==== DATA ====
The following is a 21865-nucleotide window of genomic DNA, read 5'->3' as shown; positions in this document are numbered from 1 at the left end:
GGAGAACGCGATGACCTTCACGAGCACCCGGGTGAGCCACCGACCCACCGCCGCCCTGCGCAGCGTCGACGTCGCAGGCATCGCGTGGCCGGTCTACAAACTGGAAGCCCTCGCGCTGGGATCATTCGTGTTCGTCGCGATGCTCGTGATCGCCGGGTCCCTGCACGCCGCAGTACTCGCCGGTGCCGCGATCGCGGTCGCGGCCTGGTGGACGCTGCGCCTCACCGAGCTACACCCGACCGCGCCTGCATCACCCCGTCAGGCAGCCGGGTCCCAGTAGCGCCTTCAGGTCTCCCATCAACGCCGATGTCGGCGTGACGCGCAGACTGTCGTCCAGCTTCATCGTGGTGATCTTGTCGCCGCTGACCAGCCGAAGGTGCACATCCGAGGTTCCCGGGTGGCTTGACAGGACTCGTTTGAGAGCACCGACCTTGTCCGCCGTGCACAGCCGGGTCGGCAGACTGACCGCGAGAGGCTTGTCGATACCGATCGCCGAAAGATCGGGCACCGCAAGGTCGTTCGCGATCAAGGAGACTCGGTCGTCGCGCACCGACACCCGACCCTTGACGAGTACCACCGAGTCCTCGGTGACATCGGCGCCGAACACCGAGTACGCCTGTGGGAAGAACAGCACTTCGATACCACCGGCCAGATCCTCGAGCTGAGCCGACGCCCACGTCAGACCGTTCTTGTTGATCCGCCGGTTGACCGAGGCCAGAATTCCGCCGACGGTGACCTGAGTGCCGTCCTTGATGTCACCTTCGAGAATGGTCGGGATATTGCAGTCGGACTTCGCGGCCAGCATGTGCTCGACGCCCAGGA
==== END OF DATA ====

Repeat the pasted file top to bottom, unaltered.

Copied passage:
The following is a 21865-nucleotide window of genomic DNA, read 5'->3' as shown; positions in this document are numbered from 1 at the left end:
GGAGAACGCGATGACCTTCACGAGCACCCGGGTGAGCCACCGACCCACCGCCGCCCTGCGCAGCGTCGACGTCGCAGGCATCGCGTGGCCGGTCTACAAACTGGAAGCCCTCGCGCTGGGATCATTCGTGTTCGTCGCGATGCTCGTGATCGCCGGGTCCCTGCACGCCGCAGTACTCGCCGGTGCCGCGATCGCGGTCGCGGCCTGGTGGACGCTGCGCCTCACCGAGCTACACCCGACCGCGCCTGCATCACCCCGTCAGGCAGCCGGGTCCCAGTAGCGCCTTCAGGTCTCCCATCAACGCCGATGTCGGCGTGACGCGCAGACTGTCGTCCAGCTTCATCGTGGTGATCTTGTCGCCGCTGACCAGCCGAAGGTGCACATCCGAGGTTCCCGGGTGGCTTGACAGGACTCGTTTGAGAGCACCGACCTTGTCCGCCGTGCACAGCCGGGTCGGCAGACTGACCGCGAGAGGCTTGTCGATACCGATCGCCGAAAGATCGGGCACCGCAAGGTCGTTCGCGATCAAGGAGACTCGGTCGTCGCGCACCGACACCCGACCCTTGACGAGTACCACCGAGTCCTCGGTGACATCGGCGCCGAACACCGAGTACGCCTGTGGGAAGAACAGCACTTCGATACCACCGGCCAGATCCTCGAGCTGAGCCGACGCCCACGTCAGACCGTTCTTGTTGATCCGCCGGTTGACCGAGGCCAGAATTCCGCCGACGGTGACCTGAGTGCCGTCCTTGATGTCACCTTCGAGAATGGTCGGGATATTGCAGTCGGACTTCGCGGCCAGCATGTGCTCGACGCCCAGGA